Aug 06
2014

Holy Cow!

I can’t believe I let my release day sneak up on me, but I’ve been under the weather off and on. While You Were Away is LIVE AND AVAILABLE!! I know you can get it at Red Sage and Amazon. Please check it out and give a review if you like sci-fi, romance, or sci-fi romance! I hope you enjoy it!
At Red Sage Publishing
At Amazon

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Jul 14
2014

Almost There! Almost There!

So, about 5 days ago, I sent off my copy edit reviews for WYWA, and barring any further last minute changes, it’s done and should be out in August! I’m pretty excited about it and can’t wait to see it available for purchase out in ebook land.

On another note, I want to write something else, but I’ve been battling some malady that’s been laying me up and chores have been piling up also as a result. So, I’ll have to get some housework done whether I feel up to the task or not before I can get more writing in.

On a third note, no further word on my contract changes for Rogue 5, so that deal might be off the table. I wanted a little more control this time and it might have been something they didn’t want to give. Oh well, there are other venues if it falls through, even self-pub. I know a number of talented artists around town that might be able to give me a deal on cover art, and my bro has a screen print shop, and he’s a graphic designer. I’m sure I can figure something out.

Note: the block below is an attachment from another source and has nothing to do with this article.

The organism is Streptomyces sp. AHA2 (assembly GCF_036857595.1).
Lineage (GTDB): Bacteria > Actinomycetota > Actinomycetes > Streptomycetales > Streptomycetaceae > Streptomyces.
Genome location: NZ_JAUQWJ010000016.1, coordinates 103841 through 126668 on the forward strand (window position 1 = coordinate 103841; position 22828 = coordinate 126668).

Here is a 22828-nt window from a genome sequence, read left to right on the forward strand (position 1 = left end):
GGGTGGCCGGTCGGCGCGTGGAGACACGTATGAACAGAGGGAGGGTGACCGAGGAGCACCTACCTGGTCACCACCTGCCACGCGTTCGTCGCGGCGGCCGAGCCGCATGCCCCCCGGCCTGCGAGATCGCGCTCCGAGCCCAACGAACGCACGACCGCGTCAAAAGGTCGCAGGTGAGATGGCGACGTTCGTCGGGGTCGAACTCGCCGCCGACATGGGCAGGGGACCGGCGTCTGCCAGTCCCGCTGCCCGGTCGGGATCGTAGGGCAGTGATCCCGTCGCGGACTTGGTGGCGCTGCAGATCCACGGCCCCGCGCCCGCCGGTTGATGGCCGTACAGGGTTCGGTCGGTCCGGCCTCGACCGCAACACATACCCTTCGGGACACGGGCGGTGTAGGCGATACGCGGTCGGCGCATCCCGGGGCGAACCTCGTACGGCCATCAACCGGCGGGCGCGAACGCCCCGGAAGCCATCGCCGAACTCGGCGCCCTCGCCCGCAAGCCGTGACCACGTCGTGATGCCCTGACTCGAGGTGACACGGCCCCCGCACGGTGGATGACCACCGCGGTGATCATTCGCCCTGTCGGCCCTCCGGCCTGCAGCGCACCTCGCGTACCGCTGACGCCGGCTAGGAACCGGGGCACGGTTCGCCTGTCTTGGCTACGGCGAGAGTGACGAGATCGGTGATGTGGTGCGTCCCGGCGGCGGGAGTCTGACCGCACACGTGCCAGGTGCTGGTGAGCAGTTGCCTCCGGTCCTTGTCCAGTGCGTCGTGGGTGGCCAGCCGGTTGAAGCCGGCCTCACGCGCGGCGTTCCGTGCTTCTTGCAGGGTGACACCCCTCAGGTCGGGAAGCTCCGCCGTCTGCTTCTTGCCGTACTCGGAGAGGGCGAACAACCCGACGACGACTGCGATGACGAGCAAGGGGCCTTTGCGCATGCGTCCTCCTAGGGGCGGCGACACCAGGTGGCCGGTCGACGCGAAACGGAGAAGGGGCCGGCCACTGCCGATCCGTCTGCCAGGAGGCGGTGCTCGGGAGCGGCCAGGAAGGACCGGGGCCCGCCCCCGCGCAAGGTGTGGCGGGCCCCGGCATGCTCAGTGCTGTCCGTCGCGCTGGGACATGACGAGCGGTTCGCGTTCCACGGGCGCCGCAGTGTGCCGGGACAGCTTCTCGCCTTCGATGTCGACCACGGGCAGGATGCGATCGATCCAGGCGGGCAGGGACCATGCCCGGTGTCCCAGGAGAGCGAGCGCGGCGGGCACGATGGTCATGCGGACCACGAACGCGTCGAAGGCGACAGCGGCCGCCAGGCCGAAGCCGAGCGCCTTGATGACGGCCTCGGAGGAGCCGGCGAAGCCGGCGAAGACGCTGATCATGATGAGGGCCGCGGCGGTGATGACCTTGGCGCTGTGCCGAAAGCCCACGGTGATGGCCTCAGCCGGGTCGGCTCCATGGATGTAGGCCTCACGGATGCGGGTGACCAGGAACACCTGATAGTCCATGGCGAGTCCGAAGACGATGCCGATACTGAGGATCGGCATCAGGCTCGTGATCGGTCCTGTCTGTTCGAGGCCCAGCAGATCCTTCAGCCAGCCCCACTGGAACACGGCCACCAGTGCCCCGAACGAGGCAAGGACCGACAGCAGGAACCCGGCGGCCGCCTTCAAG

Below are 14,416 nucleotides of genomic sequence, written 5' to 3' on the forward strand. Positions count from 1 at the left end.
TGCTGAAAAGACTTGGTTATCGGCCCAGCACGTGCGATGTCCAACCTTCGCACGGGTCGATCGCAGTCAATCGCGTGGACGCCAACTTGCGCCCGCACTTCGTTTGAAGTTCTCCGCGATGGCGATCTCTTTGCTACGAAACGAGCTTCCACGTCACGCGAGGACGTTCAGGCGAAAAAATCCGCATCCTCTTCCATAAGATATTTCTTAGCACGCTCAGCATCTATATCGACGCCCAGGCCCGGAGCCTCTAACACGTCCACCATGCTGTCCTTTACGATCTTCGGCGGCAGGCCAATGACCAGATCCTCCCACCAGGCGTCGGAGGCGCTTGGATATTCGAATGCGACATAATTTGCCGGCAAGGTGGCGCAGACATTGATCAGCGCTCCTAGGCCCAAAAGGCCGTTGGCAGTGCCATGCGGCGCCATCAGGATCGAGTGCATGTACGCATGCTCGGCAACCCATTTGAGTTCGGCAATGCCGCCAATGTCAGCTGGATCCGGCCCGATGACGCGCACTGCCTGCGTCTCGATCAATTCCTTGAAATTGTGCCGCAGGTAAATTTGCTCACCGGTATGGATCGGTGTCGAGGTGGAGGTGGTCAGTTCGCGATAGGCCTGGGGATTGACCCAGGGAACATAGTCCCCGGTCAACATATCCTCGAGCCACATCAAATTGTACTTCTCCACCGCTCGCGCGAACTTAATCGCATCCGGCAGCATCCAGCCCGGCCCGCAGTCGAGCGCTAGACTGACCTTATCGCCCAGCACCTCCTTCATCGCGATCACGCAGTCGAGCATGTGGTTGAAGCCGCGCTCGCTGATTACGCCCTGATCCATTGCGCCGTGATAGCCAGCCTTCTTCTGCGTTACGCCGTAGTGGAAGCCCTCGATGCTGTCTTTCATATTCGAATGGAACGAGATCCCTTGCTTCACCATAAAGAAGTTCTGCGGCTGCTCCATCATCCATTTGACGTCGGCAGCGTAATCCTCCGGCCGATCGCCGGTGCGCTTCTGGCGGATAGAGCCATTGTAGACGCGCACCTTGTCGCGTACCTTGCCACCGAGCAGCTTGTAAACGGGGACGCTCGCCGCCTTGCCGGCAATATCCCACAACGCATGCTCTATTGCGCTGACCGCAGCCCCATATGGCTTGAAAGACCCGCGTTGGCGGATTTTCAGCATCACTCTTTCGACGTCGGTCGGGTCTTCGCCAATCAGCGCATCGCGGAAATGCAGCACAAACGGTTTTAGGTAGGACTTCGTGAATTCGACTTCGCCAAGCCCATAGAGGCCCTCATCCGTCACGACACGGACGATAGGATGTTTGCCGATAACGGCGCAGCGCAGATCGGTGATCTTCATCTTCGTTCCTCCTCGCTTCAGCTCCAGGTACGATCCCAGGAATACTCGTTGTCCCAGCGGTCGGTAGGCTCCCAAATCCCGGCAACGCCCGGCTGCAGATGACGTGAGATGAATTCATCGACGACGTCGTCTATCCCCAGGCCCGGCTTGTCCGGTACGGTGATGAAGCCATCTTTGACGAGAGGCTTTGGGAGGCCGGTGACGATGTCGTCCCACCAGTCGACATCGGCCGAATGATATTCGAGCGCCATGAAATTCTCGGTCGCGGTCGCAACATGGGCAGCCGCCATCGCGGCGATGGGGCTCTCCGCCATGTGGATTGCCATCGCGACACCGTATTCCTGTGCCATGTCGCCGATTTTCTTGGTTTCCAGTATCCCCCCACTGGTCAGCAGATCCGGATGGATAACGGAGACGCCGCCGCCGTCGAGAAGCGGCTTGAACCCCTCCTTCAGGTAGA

Anyway, that’s all for the news!

DJD

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Jul 12
2014

Chuck Challenge: @YouAreCarrying

Evidently, there’s a Twitter account / bot that, if you tweet the word “inventory” to this particular Twitter bot — @YouAreCarrying — it will tweet back a randomized list of inventory items, taken, from old Infocomm games.

The ones I got were: a pair of rubber boots, an orange wire, a blaster, a train ticket, a purchase and sale agreement, a black cable.

He said you could make it as oblique, abstract, or overt as you wanted and 2000 words or less. So here’s mine. I didn’t really edit it, but I’ve also been ill, so I posted what I had.

This by the way is a continuance of another short I wrote for an earlier challenge that you can find here: A Game of Cat and Mouse

Never Swindle A Swindler

The ship was his fair and square. That damnable woman had even given him a purchase and sales agreement—which evidently was forged, so the desk said. He’d had to spend almost all of his tebesh winnings, most of which he’d won off of her, just to bribe his way out of lockup.

When she offered up her ship as collateral for one more hand, he was happy to oblige. He could finally get off the floating ball of drab and dreary backwater trash heap he’d spent the last several months on after his last ship bit the dust, thanks to a certain Queen of the Thellen Court.